The book of Bereshith is completed in this week’s Torah reading. The story
of the emergence of first one person and then an entire family as being
the spearhead of monotheistic belief in a pagan world is an exciting but
At so many turns in the events described in the Torah the idea of
monotheism and the few who championed its cause could have died at birth.
Yet somehow the idea and the people advancing it survived and grew until,
over the ages, it became the defining idea in the major religions of
Truth somehow survived, unable to be crushed by the great and mighty
forces always aligned against it. Our patriarch Yaakov tells the Pharaoh
that “my years are relatively few and very difficult ones.” But Yaakov is
not only speaking for himself in this statement. He speaks for the Jewish
people as a whole in all of its generations and ages. And he also speaks
for all those in the world who still value truth over falseness, accuracy
over populism, reality over current political correctness and imposed
The Midrash taught us that the seal of God, so to speak, is truth. The
book of Bereshith begins with truth inscribed in its opening words, the
last letter of these first three words of the Torah spelling the Hebrew
word emet – truth. Falseness requires publicity, media, excuses and
greater falsehoods to cover and justify the original untruth.
In Yiddish there is a phrase that says: “The best lie is the truth.” Truth
needs no follow-up. It stands on its own for all eternity.
Jefferson in the American Declaration of Independence stated that truths
are self-evident. If we merely contemplate, even on a superficial level,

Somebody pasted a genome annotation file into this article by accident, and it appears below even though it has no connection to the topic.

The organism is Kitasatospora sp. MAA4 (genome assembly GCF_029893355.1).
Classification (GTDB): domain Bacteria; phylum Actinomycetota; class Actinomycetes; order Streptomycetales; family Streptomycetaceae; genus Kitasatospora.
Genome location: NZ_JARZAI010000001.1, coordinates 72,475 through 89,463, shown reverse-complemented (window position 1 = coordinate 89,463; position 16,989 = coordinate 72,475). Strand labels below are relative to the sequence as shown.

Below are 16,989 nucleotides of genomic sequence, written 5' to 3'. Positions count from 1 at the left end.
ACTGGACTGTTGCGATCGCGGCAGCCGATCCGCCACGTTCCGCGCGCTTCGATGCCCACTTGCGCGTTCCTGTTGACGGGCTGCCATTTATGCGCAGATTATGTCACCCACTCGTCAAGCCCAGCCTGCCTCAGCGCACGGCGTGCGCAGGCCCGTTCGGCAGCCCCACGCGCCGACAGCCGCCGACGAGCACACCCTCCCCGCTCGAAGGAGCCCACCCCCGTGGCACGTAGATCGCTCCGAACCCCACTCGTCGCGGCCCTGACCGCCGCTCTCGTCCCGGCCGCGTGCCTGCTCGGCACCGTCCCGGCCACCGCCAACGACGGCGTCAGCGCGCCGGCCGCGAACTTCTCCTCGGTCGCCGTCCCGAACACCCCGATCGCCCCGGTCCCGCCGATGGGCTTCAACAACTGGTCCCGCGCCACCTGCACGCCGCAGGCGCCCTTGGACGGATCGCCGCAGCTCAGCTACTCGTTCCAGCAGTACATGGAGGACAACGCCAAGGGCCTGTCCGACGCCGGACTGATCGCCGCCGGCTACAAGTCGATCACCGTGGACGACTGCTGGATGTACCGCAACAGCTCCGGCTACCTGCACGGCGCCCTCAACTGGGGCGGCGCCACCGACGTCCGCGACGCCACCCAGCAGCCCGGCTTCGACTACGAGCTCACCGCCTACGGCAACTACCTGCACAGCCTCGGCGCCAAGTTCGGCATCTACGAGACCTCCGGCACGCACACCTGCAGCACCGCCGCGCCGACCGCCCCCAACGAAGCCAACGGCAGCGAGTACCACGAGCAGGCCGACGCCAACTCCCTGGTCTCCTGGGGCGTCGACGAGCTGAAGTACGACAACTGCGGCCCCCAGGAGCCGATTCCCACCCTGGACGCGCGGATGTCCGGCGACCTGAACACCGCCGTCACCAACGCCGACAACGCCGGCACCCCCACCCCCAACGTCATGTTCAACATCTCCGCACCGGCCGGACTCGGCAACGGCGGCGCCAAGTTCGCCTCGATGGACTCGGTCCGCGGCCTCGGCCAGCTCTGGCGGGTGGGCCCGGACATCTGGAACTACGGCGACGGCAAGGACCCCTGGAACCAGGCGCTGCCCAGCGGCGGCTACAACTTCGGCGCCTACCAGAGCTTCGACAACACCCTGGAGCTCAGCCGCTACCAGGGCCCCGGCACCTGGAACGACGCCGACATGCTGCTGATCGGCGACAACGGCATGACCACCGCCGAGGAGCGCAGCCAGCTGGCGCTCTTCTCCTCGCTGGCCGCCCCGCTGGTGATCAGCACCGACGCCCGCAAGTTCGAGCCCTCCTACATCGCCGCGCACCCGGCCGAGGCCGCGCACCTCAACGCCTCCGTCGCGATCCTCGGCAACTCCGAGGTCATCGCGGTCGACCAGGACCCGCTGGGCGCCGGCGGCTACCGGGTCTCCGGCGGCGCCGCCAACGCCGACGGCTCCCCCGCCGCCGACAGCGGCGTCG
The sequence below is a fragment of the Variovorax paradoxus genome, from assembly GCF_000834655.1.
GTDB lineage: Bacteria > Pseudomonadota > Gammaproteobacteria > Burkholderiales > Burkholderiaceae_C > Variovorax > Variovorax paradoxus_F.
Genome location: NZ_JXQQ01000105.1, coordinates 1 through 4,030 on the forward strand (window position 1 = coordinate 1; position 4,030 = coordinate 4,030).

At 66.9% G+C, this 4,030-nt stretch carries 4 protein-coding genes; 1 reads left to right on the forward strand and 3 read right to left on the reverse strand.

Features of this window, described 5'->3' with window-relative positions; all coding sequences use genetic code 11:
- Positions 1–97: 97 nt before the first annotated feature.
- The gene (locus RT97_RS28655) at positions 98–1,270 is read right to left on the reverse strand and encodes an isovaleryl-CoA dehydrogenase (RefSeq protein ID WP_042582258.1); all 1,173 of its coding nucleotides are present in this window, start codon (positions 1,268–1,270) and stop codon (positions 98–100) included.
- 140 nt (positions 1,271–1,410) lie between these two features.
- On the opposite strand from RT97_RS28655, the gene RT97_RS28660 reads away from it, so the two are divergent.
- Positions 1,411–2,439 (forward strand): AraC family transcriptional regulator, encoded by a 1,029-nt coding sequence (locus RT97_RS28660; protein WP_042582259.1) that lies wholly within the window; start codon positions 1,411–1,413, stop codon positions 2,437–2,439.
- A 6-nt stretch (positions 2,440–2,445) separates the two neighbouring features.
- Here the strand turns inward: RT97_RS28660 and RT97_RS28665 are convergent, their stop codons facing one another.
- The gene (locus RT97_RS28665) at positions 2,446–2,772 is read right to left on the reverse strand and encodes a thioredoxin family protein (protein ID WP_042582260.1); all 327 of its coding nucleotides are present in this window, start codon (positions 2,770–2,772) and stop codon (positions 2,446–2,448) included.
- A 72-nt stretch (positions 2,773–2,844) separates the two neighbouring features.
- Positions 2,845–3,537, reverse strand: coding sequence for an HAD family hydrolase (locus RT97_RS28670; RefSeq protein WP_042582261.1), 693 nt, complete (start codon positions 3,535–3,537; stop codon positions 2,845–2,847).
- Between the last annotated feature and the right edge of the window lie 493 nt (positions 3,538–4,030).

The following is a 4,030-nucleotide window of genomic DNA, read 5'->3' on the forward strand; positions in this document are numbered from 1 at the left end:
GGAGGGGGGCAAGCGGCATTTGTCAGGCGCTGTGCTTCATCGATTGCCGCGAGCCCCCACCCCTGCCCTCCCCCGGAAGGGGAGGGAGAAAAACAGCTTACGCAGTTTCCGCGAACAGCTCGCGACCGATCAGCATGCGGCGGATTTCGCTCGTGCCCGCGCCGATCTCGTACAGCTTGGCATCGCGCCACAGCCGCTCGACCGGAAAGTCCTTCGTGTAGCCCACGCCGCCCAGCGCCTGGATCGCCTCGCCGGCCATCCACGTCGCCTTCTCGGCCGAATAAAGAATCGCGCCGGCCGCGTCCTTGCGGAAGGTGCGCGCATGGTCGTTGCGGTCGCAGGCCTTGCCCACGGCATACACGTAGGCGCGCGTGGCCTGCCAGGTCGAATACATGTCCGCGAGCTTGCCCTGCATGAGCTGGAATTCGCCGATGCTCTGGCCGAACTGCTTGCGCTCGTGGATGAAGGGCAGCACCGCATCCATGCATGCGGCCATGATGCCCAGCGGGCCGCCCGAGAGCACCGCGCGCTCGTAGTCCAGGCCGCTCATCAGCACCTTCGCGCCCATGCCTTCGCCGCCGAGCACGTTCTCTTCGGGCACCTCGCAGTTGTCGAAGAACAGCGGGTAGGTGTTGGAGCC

the events as described in the book of Bereshith, we must stand back in
awe to realize the power of truth and the tenacity of individuals who
pursue it and live by it.
How easy and understandable it would have been for any of our patriarchs
and matriarchs to have become disappointed and disillusioned by the events
of their lives. Yet their ultimate faith, that truth will survive and
triumph, dominates the entire narrative of this first book of the Torah.
Bereshith sets the pattern for everything that will follow.
All of the Torah is a search for and vindication of truth. God’s
revelation at Sinai was an aid in this quest for truth, otherwise so many
people could not have arrived at that moment of truth all together. But
falseness, human nature, greed and apathy continually whittle away at the
idea of truth as the centerpiece of human endeavor.
The rabbis taught us that the acts of the patriarchs, which are the main
story of the book of Bereshith, guide us for all later generations. This
Shabat we will all rise and say “chazak” – be strong - at the conclusion
of the Torah reading. The never ending pursuit of truth requires strength
of purpose and will. May we really have the strength of purpose and belief
to “be strong.”
Rabbi Berel Wein
Rabbi Berel Wein- Jewish historian, author and international lecturer offers a complete selection of CDs, audio tapes, video tapes, DVDs, and books on Jewish history at www.rabbiwein.com